Agencia Española de Medicamentos y Productos Sanitarios (AEMPS). Informe de Posicionamiento Terapeutico de mepolizumab (Nucala®) como tratamiento adicional en el asma eosinofilica refractaria grave (Internet). Madrid; 2016 (accessed 12/05/2019). Available at: ]

Omalizumab to Mepolizumab Switch Study in Severe Eosinophilic Asthma Patients - Full Text View - (Internet). 2016 (accessed 12/05/2019). Available at: ]

Agencia Española de Medicamentos y Productos Sanitarios. Ficha técnica Cinqaero ® 10 mg/ml concentrado para solución para perfusion Centro de información de medicamentos (CIMA) (web page)). Madrid (accessed 12/05/2019). Available at:écnica_1161125001.htmlLinks ]

Agencia Española de Medicamentos y Productos Sanitarios. Ficha técnica Fasenra ® 30 mg solución inyectable en jeringa precargada. Centro de información de medicamentos (CIMA) (web page). Madrid (accessed 12/05/2019). Available at: ]

Lopez Bastida J, Oliva J, Antonanzas F, Garcia-Altes A, Gisbert R, Mar J, et al. Propuesta de guía para la evaluación evaluación aplicada a las tecnologías sanitarias. Gac Sanit. 2010;24(2):154-70. DOI: 10.1016/j.gaceta.2009.07.011 [ Links ]

Sullivan SD, Mauskopf JA, Augustovski F, Caro J, Lee Km, Minchin M, et al. Budget Impact Analysis. Principles of Good Practice: Report of the ISPOR 2012 Budget Impact Analysis Good Practice II Task Force - Value in Health (journal at Internet). 2014 (accessed 12/5/19);17(1):5-14. Available at: DOI: [ Links ]

Instituto Nacional de Estadistica. España en cifras 2015 (monography at Internet). 2015 (accessed 12/05/2019). Available at: ]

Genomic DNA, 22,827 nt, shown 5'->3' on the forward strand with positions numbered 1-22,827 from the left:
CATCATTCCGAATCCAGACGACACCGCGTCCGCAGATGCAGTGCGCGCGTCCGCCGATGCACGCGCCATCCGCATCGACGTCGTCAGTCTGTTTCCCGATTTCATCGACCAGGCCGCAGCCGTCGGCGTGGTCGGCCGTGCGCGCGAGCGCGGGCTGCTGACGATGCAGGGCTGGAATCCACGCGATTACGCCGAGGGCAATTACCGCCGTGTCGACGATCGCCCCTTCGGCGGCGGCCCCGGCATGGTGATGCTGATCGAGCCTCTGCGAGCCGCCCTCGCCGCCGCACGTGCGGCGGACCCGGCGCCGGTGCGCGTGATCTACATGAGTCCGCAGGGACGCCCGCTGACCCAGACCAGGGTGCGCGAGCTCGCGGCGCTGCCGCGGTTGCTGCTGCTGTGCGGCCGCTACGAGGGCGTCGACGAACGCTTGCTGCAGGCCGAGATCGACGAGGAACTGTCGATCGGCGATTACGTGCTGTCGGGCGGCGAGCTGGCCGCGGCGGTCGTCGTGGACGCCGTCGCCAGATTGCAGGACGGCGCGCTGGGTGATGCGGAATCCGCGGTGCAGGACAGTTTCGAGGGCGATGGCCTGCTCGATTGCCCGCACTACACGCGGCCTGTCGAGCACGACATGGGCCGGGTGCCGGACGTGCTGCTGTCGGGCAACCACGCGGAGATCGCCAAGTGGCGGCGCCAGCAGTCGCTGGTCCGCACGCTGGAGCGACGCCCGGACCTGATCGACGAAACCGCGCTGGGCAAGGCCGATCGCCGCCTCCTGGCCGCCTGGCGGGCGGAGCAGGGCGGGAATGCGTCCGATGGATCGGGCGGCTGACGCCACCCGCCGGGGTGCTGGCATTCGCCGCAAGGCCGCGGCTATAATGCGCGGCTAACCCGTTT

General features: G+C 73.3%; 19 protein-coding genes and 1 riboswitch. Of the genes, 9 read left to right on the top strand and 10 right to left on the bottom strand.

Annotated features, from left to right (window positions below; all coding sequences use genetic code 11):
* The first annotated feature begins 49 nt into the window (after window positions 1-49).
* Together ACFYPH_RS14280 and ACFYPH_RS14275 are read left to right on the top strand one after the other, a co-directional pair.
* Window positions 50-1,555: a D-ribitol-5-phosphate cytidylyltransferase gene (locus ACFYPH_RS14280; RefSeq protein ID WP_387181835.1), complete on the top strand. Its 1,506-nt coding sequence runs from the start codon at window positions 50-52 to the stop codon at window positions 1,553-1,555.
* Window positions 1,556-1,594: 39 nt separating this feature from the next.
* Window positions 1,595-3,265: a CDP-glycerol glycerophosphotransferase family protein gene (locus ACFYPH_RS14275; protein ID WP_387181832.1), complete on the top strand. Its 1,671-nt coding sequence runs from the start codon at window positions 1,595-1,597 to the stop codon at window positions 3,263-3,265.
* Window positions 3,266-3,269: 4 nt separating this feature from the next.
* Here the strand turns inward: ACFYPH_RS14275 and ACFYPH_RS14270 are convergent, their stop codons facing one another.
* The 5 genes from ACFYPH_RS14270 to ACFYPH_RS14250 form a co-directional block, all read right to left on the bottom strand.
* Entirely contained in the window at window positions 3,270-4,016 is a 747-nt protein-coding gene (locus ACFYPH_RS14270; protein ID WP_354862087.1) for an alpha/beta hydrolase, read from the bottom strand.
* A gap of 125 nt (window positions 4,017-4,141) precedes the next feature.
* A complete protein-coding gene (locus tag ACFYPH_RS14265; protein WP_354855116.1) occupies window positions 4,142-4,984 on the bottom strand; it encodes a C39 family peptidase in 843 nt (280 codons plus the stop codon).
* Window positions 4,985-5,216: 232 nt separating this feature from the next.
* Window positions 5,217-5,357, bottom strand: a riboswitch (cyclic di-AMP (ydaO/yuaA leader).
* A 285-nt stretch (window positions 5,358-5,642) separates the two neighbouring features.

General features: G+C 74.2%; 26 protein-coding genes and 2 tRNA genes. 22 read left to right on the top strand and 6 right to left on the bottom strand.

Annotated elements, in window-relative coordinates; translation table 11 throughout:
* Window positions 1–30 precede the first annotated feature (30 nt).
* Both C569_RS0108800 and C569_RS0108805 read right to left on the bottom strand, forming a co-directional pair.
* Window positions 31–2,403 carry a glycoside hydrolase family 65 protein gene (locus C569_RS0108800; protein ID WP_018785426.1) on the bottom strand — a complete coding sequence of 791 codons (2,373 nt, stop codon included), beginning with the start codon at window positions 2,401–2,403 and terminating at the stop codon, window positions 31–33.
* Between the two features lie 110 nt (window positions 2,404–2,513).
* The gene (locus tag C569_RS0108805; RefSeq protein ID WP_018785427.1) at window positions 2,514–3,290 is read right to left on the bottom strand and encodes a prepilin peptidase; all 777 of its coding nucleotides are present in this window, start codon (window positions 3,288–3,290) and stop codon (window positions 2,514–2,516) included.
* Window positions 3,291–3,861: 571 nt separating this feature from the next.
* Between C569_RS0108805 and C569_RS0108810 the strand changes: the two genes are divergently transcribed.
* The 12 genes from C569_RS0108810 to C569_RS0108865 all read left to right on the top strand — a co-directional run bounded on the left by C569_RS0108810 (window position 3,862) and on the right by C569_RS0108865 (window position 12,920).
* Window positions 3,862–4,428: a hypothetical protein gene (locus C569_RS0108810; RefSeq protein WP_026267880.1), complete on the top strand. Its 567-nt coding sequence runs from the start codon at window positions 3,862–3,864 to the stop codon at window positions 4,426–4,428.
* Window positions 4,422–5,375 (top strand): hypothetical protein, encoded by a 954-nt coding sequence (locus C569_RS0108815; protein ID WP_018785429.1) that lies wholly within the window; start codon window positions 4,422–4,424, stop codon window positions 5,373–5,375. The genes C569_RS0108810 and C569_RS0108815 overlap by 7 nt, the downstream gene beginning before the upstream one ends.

Consejo General de Colegios Oficiales de Farmaceuticos. BOT Plus 2. Base de Datos de Medicamentos (database at Internet). Madrid: Consejo General de Colegios Oficiales de Farmaceuticos; 2013 (2016; accessed 12/05/2019). Available at: ]

Martínez-Moragon E, Serra-Batlles J, De Diego A, Palop M, Casan P, Rubio-Terres C, et al. Coste económico del paciente asmático en España (estudio AsmaCost). Arch Bronconeumol. 2009;45(10):481-6. DOI: 10.1016/j.arbres.2009.04.006 [ Links ]

Moon JC, Flett AS, Godman BB, Grosso AM, Wierzbicki AS. Getting better value from the NHS drug budget. BMJ. 2010;341:c6449. DOI: 10.1136/bmj.c6449 [ Links ]

Humbert M, Beasley R, Ayres J, Slavin R, Hebert J, Bousquet J, et al. Benefits of omalizumab as add-on therapy in patients with severe persistent asthma who are inadequately controlled despite best available therapy (GINA 2002 step 4 treatment): INNOVATE Allergy (journal at Internet). 2005 (accessed 12/05/2019); 60(3):309-16 Available at: [ Links ]

Grimaldi-Bensouda L, Zureik M, Aubier M, Humbert M, Levy J, Benichou J, et al. Does Omalizumab Make a Difference to the Real-life Treatment of Asthma Exacerbations?: Results From a Large Cohort of Patients With Severe Uncontrolled Asthma. Chest. 2013;143(2):398-405. DOI: 10.1378/chest.12-1372 [ Links ]

McQueen RB, Sheehan DN, Whittington MD, van Boven JFM, Campbell JD. Cost-Effectiveness of Biological Asthma Treatments: A Systematic Review and Recommendations for Future Economic Evaluations. PharmacoEconomics. 2018;36(8):957-71. DOI: 10.1007/s40273-018-0658-x [ Links ]